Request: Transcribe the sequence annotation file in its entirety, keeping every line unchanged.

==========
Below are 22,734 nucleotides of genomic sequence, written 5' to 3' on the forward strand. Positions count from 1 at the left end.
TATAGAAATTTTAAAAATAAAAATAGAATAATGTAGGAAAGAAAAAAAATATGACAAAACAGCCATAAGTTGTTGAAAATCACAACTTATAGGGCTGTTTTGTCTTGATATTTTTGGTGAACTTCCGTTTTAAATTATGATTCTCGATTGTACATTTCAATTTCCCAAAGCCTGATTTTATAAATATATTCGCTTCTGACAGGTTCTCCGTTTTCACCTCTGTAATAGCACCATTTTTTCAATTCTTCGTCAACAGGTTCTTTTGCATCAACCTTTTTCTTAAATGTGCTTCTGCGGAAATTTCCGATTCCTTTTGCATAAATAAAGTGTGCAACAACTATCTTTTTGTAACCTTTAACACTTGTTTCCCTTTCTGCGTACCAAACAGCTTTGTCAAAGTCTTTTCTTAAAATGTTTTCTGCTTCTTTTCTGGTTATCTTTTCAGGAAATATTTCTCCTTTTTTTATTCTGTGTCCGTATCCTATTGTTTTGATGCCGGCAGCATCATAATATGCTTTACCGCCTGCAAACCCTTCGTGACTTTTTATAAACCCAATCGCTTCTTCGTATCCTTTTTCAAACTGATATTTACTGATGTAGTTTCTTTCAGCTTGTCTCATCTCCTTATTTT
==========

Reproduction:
Below are 22,734 nucleotides of genomic sequence, written 5' to 3' on the forward strand. Positions count from 1 at the left end.
TATAGAAATTTTAAAAATAAAAATAGAATAATGTAGGAAAGAAAAAAAATATGACAAAACAGCCATAAGTTGTTGAAAATCACAACTTATAGGGCTGTTTTGTCTTGATATTTTTGGTGAACTTCCGTTTTAAATTATGATTCTCGATTGTACATTTCAATTTCCCAAAGCCTGATTTTATAAATATATTCGCTTCTGACAGGTTCTCCGTTTTCACCTCTGTAATAGCACCATTTTTTCAATTCTTCGTCAACAGGTTCTTTTGCATCAACCTTTTTCTTAAATGTGCTTCTGCGGAAATTTCCGATTCCTTTTGCATAAATAAAGTGTGCAACAACTATCTTTTTGTAACCTTTAACACTTGTTTCCCTTTCTGCGTACCAAACAGCTTTGTCAAAGTCTTTTCTTAAAATGTTTTCTGCTTCTTTTCTGGTTATCTTTTCAGGAAATATTTCTCCTTTTTTTATTCTGTGTCCGTATCCTATTGTTTTGATGCCGGCAGCATCATAATATGCTTTACCGCCTGCAAACCCTTCGTGACTTTTTATAAACCCAATCGCTTCTTCGTATCCTTTTTCAAACTGATATTTACTGATGTAGTTTCTTTCAGCTTGTCTCATCTCCTTATTTT